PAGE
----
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I did a lot of research on internet regarding the connotation of word shrewd. It can have negative as well as positive connotation.It depends on the context of the passage. For instance,

A shrewd real estate agent

A shrewd business man

Another usage of shrewd is for decisions, policies, judgements etc. Well, I was looking for this particular usage on dictionary and found this. Second usage has confused me a bit as it is mentioned that shrewd activities are marked as artful and cunning practices. Now the word cunning has purely negative connotation. So I want to know how do native speakers use this word? Specially I am confused about its usage with activities. For Instance - a shrewd policy or a shrewd decision. An example for negative usage of shrewd could be this sentence

The union was known for its shrewd negotiating tactics. (calculating, underhanded)

On Twitter, he said it was a “brutal conspiracy and a shrewd scheme” that allowed Mr. Modi’s “suit-boot friends to convert their black money into white”.

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    It's a declining usage anyway, so as a learner you might want to take the easy way out and just ignore this word. But as you correctly say, connotation depends on the context. It also varies from person to person (for many different reasons). On average, if you see references to a shrewd policy or a shrewd decision, they'll be "approving". But as a question for ELL, it's Off Topic POB (Primarily Opinion-Based). – FumbleFingers Reinstate Monica May 11 at 11:41
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    @FumbleFingers Reinstate Monica...Sometimes I ask well researched questions and still they are downvoted. As a non-native speaker of english language my questions cannot match the question level of native speakers. Its disappointing sometimes.Now should I delete this question? – Sudhir Sharma May 11 at 13:03
  • Well, someone's upvoted my comment, but despite what I wrote there, I didn't vote to close the question myself (and so far nor has anyone else). I can understand you might want to delete the question if you're getting downvotes (which may reduce your reputation points, thus restricting your use of this site). But that's not happening, so I don't think you have any good reason for deleting it. Just because I wasn't very "encouraging" above doesn't mean you should abandon all hope! :) – FumbleFingers Reinstate Monica May 11 at 13:22
  • @FumbleFingers Reinstate Monica..I have decided to follow your first advice. As a learner I must learn to distinguish between what is useful and what is not. I am going to skip this word for now. One last question for you, Do you know any resource where I can look for words which are currently used. Any website or book will be best. – Sudhir Sharma May 11 at 14:37
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    @SudhirSharma I still don't agree that shrewd negotiating tactics are bad. They're good. I don't think that calculating is negative either. And I definitely disagree that underhanded has any place there as a synonym … As for "a brutal conspiracy and a shrewd scheme," that's just two different things. It doesn't mean they are equated with each other. For instance, something that combines both of my points is this: The philanthropist was known for her shrewd business savvy and investment in charities. Or: His cunning plan was smart, and good for everyone. – Jason Bassford May 11 at 17:10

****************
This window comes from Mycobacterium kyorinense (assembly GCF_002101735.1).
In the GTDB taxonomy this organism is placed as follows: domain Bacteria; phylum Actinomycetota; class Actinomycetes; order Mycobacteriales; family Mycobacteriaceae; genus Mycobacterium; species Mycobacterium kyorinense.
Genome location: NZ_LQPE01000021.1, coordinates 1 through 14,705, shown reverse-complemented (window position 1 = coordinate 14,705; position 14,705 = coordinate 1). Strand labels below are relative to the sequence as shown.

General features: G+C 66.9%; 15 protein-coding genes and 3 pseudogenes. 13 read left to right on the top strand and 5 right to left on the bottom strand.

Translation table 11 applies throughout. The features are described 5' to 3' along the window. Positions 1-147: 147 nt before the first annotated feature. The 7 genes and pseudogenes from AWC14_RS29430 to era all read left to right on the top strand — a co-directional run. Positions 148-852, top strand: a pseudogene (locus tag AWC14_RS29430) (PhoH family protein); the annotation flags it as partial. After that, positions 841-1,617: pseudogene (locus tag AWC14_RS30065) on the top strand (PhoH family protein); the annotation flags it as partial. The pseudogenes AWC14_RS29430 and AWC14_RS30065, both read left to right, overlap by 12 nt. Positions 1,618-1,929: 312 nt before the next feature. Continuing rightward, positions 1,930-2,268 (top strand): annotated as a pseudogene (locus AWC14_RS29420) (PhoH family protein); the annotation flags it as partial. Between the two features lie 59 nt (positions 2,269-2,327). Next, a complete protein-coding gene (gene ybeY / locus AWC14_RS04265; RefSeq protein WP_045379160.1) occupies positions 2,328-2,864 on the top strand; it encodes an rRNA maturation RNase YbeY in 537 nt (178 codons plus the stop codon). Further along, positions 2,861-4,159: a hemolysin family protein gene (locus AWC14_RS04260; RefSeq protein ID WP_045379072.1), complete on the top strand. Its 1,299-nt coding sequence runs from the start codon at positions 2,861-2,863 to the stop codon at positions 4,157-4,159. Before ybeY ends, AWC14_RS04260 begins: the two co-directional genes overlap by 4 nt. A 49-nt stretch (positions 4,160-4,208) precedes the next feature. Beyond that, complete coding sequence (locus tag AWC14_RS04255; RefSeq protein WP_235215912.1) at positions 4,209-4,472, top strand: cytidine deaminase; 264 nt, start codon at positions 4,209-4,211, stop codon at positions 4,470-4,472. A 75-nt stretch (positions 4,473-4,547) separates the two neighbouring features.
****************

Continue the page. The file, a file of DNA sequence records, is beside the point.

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First, I disagree slightly with FumbleFingers. I believe shrewd is in regular usage. Per https://books.google.com/ngrams/graph?content=shrewd&year_start=1800&year_end=2008&corpus=17&smoothing=3&share=&direct_url=t1%3B%2Cshrewd%3B%2Cc0#t1%3B%2Cshrewd%3B%2Cc0, its usage has been slightly declining over the past 40 years, but it is, in no way, archaic.

On to the connotation. Shrewd does not imply underhanded or cheating. For example, a shrewd legislator isn't blackmailing people. She is using her knowledge of parliamentary procedure in order to increase her chances of getting her agenda passed into law. If you were of the opposite political party, you might crinkle your nose in disgust at her shrewdness, but only because she's not on your side.

Cunning is not a direct synonym, as cunning usually includes misrepresentation/lying, which shrewd usually does not include. For example, someone making $1 million selling vitamins that he implies helps with Covid 19 might be referred to as "cunning". Whereas a shrewd businessman would be someone who bought stock in Zoom the minute they heard of the outbreak. Both are making money on human misery, but there is, for most people, a distinct moral difference.

I would also agree with FumbleFingers that the phrase "shrewd businessman" might have a negative connotation for some, but that this has more to do with the "businessman" aspect. At least in the US, there is a significant portion of the population who see business as primarily exploitative, so someone who is very good at it must be morally questionable.

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